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osselets

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  • osselets

    Figured this board would know best. Just got a tb gelding that has a green osselet. Just popped within the last two weeks (so they say). What can I do, besides Surpass, that will help stop it. Horse is being just lightly jogged every few days with daily turnout now. Being bandaged while stabled overnight & painted with a DMSO/Cortisone mix.

  • #2
    treatment

    I had this article- good info:

    Treatment Options

    The good news is that osselets don’t have to be a permanently crippling development. In many cases -- if treated promptly -- osselets resolve to the point that the horse can resume normal work, even racing (although the horse might wear the "jewelry" of an enlarged ankle as a result of the trauma).

    When a horse first shows signs of soreness and inflammation in his fetlocks, his work schedule should be curtailed, and he should be started on cold therapy (cold hosing and/or ice packs applied to the ankle several times a day) for about 48 hours. Usually, this will take care of the acute irritation. By the third day, most horses will benefit more from the application of warm, moist heat (warm compresses, warm-water hosing, or whirlpool boots), alternating with applications of dimethyl sulfoxide (DMSO) or capsaicin, on the advice of your veterinarian. If a strict routine of stall rest and heat therapy is followed for about four to six weeks, the horse has a very good chance of a complete recovery and return to work. In essence, you’ve stopped in its tracks the worst of the inflammatory process that leads to chronic arthritis.

    If, however, your horse’s fetlocks don’t respond to this regime, or if it took you some time to realize his problem before you began treatment, further measures might be necessary.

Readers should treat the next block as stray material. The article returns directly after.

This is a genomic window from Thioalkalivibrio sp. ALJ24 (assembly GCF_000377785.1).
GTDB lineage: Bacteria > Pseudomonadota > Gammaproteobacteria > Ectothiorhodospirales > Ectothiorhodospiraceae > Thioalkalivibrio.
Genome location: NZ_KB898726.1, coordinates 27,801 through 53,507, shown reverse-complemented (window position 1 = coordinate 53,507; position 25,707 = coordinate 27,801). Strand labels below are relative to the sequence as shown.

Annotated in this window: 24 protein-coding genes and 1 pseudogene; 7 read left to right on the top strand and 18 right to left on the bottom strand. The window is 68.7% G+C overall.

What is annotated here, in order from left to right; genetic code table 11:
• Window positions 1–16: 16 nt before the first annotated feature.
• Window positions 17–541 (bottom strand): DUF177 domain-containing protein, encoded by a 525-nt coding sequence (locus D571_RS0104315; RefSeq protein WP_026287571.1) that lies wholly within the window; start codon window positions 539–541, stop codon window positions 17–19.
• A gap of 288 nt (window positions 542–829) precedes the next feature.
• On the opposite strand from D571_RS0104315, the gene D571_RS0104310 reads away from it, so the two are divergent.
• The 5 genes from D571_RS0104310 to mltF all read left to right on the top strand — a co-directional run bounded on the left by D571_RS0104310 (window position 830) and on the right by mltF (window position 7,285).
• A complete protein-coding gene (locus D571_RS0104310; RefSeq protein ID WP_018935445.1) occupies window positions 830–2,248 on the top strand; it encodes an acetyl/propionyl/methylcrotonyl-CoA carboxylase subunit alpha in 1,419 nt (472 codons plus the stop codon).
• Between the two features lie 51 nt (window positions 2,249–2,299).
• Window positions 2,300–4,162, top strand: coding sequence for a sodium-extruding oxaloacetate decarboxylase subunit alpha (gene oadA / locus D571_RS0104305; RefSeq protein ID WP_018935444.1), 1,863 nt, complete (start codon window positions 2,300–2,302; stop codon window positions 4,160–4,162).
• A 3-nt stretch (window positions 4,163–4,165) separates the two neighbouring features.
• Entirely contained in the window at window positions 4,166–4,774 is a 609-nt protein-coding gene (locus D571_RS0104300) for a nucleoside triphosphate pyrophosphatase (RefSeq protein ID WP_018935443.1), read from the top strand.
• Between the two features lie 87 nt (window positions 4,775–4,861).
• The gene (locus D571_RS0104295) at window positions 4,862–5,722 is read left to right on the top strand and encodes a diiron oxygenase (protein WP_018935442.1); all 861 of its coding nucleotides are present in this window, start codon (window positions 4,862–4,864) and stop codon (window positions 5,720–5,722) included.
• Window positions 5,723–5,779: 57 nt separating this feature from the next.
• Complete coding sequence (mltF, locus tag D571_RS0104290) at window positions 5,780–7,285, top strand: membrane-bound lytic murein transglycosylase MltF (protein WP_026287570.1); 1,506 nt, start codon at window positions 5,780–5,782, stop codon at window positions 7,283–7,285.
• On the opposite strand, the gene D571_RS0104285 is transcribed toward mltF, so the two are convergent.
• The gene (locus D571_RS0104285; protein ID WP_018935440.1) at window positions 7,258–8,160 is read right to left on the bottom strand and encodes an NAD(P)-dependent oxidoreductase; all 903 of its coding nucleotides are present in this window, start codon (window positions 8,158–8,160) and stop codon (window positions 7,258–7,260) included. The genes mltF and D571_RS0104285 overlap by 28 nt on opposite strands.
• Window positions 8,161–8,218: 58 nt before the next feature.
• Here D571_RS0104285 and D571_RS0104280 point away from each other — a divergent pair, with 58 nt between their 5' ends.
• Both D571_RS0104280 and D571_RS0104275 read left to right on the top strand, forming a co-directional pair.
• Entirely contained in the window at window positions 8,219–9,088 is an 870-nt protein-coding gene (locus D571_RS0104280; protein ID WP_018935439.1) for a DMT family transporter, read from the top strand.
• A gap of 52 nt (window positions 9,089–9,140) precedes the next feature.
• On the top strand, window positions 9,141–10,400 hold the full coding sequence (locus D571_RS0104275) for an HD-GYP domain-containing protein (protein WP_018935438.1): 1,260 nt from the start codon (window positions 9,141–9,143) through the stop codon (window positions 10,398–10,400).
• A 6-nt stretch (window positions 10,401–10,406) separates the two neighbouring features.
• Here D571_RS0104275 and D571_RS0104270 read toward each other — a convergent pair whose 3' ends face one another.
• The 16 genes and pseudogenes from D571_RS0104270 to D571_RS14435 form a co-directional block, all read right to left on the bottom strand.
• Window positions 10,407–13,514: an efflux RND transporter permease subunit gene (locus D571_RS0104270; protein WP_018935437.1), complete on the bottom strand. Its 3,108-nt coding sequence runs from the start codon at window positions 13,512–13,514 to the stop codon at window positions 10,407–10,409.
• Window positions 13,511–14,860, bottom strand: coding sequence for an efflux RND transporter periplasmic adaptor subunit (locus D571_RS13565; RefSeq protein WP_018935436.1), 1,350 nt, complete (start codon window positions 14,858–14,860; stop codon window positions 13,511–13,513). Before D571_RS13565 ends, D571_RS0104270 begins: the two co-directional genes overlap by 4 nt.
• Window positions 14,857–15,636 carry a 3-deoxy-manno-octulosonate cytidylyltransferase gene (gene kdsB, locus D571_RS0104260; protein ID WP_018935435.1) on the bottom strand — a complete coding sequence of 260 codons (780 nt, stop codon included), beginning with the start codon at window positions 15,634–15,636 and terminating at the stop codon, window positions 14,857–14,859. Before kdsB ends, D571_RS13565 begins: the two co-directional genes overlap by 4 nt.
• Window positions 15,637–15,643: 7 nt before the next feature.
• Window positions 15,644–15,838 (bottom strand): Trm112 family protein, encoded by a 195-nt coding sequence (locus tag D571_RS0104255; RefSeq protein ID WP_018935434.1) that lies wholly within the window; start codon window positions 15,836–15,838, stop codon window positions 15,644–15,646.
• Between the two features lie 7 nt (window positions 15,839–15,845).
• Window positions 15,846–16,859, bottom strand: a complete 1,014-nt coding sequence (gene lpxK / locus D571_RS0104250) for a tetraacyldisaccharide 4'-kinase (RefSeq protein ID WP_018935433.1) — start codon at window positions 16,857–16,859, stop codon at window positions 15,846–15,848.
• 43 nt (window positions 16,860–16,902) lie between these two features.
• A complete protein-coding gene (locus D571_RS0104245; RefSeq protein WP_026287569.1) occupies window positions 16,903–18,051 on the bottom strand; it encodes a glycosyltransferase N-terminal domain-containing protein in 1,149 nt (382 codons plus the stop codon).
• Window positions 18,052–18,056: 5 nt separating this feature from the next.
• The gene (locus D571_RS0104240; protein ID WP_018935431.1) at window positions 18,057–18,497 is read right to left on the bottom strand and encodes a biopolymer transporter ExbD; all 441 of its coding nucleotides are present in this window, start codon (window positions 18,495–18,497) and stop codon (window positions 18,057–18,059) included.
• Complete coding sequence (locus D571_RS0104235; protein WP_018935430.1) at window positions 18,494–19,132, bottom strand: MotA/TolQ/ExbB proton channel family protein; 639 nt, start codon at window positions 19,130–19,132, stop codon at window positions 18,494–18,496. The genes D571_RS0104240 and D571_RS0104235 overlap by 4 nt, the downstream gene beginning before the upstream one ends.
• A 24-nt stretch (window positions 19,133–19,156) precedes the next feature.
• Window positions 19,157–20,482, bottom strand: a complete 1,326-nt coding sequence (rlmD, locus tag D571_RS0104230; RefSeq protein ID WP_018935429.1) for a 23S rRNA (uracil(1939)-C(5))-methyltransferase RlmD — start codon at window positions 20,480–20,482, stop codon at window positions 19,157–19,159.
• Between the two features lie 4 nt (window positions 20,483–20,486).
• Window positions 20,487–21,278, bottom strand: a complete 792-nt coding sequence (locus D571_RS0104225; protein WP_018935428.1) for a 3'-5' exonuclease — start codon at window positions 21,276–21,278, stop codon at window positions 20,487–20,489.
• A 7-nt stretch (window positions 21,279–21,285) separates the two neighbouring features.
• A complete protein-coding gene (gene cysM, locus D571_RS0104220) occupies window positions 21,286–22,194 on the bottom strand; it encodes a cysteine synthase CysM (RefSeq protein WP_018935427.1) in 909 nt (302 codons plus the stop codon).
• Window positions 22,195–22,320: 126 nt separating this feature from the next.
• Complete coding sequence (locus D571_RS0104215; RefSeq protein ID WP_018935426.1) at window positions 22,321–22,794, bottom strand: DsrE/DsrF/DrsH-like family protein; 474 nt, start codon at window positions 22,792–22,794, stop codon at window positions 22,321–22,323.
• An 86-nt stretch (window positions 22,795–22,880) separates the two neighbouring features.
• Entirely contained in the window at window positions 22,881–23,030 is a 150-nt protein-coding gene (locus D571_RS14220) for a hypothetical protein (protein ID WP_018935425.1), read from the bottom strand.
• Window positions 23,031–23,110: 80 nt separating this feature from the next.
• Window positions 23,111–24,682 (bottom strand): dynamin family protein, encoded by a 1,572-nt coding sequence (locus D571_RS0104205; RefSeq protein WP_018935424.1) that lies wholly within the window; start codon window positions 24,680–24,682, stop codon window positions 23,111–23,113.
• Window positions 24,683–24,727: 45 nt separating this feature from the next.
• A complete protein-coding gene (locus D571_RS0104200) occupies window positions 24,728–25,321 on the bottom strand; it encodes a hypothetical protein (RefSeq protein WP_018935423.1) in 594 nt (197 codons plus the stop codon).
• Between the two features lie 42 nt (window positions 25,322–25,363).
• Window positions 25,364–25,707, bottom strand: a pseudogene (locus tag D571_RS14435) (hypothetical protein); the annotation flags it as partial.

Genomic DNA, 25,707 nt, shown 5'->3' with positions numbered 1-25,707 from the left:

In decades past, caustic leg paints or blisters often were employed to trigger a "counter-irritant" effect, which was said to increase circulation to the affected area and speed healing. Most veterinarians now feel this approach potentially can cause far more harm than good. The same can be said for the ancient (and some call cruel) practice of pin-firing.

    More recently, osselets have been treated with the injection of cortisone into the joint. While this usually has a very good pain-relieving effect, allowing the horse to return to work sooner, steroids (like cortisone) can sometimes trigger further cartilage damage down the road (particularly when used on a continuing basis). A better option for many horses is the injection of polysulfated glycosaminoglycans (PSGAGs) -- brand name Adequan -- or sodium hyaluronate, either intra-articularly or systemically. Both have the effect of reducing inflammation within the joint capsule, and they can help repair damaged cartilage if administered early in the inflammatory cycle.